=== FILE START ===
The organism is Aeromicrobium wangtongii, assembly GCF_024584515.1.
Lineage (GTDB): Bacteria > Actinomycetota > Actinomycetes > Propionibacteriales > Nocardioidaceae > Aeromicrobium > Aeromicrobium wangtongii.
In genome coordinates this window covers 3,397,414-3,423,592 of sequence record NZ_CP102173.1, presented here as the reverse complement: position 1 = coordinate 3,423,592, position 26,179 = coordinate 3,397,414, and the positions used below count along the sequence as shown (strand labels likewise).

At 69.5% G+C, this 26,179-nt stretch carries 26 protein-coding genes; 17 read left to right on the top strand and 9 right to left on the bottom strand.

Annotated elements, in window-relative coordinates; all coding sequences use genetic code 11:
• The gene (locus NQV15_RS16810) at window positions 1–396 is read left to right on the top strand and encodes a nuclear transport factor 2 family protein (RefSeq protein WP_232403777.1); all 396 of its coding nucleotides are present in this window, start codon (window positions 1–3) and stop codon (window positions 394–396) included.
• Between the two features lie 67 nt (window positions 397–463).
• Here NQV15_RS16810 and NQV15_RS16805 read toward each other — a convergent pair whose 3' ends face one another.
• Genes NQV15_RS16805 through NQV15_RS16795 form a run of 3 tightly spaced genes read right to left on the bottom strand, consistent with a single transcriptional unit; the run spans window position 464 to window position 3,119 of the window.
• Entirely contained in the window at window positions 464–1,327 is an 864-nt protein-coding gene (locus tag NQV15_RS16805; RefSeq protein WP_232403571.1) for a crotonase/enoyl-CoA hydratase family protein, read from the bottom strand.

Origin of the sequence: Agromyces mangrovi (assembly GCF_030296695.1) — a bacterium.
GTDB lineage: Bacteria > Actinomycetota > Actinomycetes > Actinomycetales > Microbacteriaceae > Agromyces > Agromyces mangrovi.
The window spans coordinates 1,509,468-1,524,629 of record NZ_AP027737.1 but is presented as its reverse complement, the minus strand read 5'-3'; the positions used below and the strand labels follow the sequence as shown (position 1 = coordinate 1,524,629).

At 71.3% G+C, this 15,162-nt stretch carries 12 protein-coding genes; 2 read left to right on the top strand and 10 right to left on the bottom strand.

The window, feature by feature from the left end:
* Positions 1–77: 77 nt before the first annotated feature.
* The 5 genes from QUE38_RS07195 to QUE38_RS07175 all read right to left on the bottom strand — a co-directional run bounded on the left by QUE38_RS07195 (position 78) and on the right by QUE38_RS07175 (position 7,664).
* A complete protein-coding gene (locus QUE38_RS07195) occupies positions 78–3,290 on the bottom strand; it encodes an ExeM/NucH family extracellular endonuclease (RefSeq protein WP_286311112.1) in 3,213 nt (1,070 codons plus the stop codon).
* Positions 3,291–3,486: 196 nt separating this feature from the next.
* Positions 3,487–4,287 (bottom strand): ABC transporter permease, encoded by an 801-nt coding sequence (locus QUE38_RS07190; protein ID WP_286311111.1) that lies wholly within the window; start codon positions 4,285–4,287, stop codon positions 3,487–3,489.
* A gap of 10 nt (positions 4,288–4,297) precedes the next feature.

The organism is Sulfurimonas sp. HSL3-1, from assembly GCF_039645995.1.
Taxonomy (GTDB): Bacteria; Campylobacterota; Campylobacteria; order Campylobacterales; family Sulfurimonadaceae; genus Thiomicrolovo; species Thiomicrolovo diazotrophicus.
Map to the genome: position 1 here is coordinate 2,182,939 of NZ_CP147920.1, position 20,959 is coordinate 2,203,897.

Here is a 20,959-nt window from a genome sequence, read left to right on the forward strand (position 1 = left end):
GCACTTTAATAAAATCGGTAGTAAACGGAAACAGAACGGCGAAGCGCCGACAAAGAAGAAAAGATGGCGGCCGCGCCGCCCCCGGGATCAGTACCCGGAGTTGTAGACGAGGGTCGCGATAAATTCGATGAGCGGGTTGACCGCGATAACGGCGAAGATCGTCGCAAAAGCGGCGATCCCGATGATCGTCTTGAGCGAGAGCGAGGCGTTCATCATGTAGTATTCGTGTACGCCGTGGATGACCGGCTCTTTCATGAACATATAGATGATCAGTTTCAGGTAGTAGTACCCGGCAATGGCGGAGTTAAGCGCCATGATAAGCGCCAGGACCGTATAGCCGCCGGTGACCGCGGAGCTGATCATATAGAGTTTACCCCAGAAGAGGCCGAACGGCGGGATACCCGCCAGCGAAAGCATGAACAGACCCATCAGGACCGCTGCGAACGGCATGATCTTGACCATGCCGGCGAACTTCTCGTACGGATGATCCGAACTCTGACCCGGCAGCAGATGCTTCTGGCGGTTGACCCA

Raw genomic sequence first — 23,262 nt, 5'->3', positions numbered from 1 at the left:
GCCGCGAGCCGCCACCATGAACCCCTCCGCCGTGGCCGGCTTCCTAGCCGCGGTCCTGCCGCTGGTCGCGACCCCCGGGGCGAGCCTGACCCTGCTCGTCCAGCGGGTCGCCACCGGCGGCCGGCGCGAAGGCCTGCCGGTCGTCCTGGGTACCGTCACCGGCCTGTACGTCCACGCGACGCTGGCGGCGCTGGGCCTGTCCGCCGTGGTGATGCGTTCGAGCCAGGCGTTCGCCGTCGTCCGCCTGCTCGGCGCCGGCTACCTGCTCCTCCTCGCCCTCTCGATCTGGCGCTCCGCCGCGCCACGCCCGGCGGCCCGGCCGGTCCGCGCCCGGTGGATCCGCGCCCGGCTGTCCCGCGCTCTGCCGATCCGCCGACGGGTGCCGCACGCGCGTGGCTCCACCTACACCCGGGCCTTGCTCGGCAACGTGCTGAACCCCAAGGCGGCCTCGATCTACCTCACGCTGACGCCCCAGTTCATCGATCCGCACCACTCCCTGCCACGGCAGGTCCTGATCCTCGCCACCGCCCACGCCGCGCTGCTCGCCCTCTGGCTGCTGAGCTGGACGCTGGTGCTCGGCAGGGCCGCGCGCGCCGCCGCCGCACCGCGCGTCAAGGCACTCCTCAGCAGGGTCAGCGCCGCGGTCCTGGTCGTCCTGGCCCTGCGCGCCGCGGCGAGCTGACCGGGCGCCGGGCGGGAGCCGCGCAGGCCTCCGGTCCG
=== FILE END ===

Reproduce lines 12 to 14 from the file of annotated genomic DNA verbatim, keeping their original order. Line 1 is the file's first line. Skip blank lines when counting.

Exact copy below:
GTDB lineage: Bacteria > Actinomycetota > Actinomycetes > Actinomycetales > Microbacteriaceae > Agromyces > Agromyces mangrovi.
The window spans coordinates 1,509,468-1,524,629 of record NZ_AP027737.1 but is presented as its reverse complement, the minus strand read 5'-3'; the positions used below and the strand labels follow the sequence as shown (position 1 = coordinate 1,524,629).

At 71.3% G+C, this 15,162-nt stretch carries 12 protein-coding genes; 2 read left to right on the top strand and 10 right to left on the bottom strand.